The UK unemployment rate is at least three times the official rate


#1

Originally published at: http://boingboing.net/2017/07/25/lies-damned-lies-and-employmen.html


#2

I don’t doubt that this is true. So what’s the plan for moving toward a UK where there is a labor shortage??


#3

Brexit and limiting immigration.

And once upon a time it may have worked, too.


#4

Does the UK measure unemployment differently than the US?

In the US, the Bureau of Labor Statistics has 6 different measurements of the unemployed. This is the list (from Wikipedia):

U1: Percentage of labor force unemployed 15 weeks or longer.
U2: Percentage of labor force who lost jobs or completed temporary work.
U3: Official unemployment rate per the ILO definition occurs when people are without jobs and they have actively looked for work within the past four weeks.
U4: U3 + "discouraged workers", or those who have stopped looking for work because current economic conditions make them believe that no work is available for them.
U5: U4 + other "marginally attached workers", or "loosely attached workers", or those who "would like" and are able to work, but have not looked for work recently.
U6: U5 + Part-time workers who want to work full-time, but cannot due to economic reasons (underemployment).

It’s surprising that the UK doesn’t similarly break down the numbers.


#5

The US unemployment rate is 5 times the official number http://www.shadowstats.com/alternate_data/unemployment-charts


#6

Breaking news! “Single number does not capture all the intricacies of the economic health of a nation…”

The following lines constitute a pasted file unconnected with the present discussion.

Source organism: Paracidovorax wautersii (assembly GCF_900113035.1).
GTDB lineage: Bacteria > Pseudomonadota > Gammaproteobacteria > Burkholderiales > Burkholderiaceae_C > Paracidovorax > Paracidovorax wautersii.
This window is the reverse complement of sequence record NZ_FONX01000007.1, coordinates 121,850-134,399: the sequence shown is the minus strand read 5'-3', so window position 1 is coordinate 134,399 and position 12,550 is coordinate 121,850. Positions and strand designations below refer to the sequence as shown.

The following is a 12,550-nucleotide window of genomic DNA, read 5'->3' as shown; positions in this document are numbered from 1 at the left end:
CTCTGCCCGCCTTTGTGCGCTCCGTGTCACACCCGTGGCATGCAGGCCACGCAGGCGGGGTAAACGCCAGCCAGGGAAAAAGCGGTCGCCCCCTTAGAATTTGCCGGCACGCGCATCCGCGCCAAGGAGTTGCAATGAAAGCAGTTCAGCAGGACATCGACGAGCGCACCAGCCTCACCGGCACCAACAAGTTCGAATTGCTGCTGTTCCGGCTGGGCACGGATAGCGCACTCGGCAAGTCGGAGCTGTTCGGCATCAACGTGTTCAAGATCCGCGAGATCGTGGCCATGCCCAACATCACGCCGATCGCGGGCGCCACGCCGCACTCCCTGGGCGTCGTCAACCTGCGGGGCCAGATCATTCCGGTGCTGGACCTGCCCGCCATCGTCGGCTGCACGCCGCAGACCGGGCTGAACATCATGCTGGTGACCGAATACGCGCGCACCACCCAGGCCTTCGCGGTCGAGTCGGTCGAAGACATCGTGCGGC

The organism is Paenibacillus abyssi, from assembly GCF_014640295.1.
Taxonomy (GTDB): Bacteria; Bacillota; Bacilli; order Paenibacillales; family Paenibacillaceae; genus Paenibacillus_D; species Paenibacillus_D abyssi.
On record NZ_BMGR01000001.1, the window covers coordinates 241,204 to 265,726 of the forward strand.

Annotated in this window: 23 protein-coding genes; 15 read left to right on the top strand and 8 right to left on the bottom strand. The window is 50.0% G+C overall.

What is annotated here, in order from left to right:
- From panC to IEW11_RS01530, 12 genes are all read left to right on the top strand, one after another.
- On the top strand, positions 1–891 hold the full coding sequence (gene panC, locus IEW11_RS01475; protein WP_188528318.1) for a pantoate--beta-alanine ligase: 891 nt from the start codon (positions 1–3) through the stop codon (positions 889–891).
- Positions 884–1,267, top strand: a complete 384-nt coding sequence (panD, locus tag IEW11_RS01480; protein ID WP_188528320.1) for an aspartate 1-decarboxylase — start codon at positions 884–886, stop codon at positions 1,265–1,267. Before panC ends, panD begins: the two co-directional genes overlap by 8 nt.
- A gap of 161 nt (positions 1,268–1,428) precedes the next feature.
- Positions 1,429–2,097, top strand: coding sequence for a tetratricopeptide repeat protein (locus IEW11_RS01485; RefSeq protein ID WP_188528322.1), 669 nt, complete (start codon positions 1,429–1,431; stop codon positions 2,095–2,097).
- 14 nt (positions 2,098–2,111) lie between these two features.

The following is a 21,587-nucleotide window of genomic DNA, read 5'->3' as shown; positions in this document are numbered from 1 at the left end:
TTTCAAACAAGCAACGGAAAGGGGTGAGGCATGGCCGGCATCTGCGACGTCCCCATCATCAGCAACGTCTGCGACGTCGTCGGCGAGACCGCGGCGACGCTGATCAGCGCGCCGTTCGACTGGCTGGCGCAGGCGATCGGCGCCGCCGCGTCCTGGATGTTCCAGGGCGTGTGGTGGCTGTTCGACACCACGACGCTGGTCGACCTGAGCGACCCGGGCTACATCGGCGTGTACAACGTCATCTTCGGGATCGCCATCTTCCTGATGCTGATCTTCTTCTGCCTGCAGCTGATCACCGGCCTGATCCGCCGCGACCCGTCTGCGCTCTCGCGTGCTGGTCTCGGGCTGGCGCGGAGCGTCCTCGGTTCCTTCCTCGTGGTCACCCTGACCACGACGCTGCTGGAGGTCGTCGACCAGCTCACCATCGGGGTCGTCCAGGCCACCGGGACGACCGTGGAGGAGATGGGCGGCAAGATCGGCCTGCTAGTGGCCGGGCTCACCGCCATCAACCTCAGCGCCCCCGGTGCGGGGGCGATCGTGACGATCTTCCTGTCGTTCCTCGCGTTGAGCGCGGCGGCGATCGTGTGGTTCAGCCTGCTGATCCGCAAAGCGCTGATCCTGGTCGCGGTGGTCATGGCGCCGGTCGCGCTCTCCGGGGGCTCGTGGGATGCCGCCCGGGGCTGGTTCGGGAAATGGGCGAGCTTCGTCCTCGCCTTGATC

#7

Frankly I’m sick of people suddenly noticing that the U3 measurement doesn’t cover “everyone who isn’t working.” There are a WIDE range of measurements that describe the state of the labor pool, and a single one can’t handle the whole thing. U6 will ALWAYS be higher than U3, and that’s … how you measure these things. There’s also the ratio of employment to population, which is the broadest measure of employment. However, this too is subject to nuance – you’d expect that ratio to change as the demographics trend older. If the employment/population ratio were 1:1 you’d be horrified because it would mean nobody was studying or retired.

This isn’t a conspiracy. This isn’t “the government is trying to hide stats from you.” These numbers are useful less as a single point of reference than as a trend line – if it’s 4.7 now and 6.7 last year, then we’re moving in the right direction.


#8

But the lie and the conspiracy generate so much more web traffic than the analysis of government statistics… especially 'round here!


#9

My question was if the UK uses the same labor measures (U1-U6)? Do you know?


#10

I don’t know if they number them U1-U6, nor if they have the same definitions, but I am confident that in the UK, economists have multiple ways of measuring employment and the state of the job market. And I’m confident that “the unemployment rate is higher than the official rate” is a dumb headline. The headline implies that there is some vast government conspiracy to claim the economy’s doing fine so they can hold down wages for the struggling masses.

It’s a disservice to people who are trying to understand and provide accurate information and it sows distrust in what should be nonpartisan government services. This is of a piece with the Republican party undermining the CBO, which is a nonpartisan board dedicated to providing accurate information so that politicians can at least make decisions based on real facts.


#11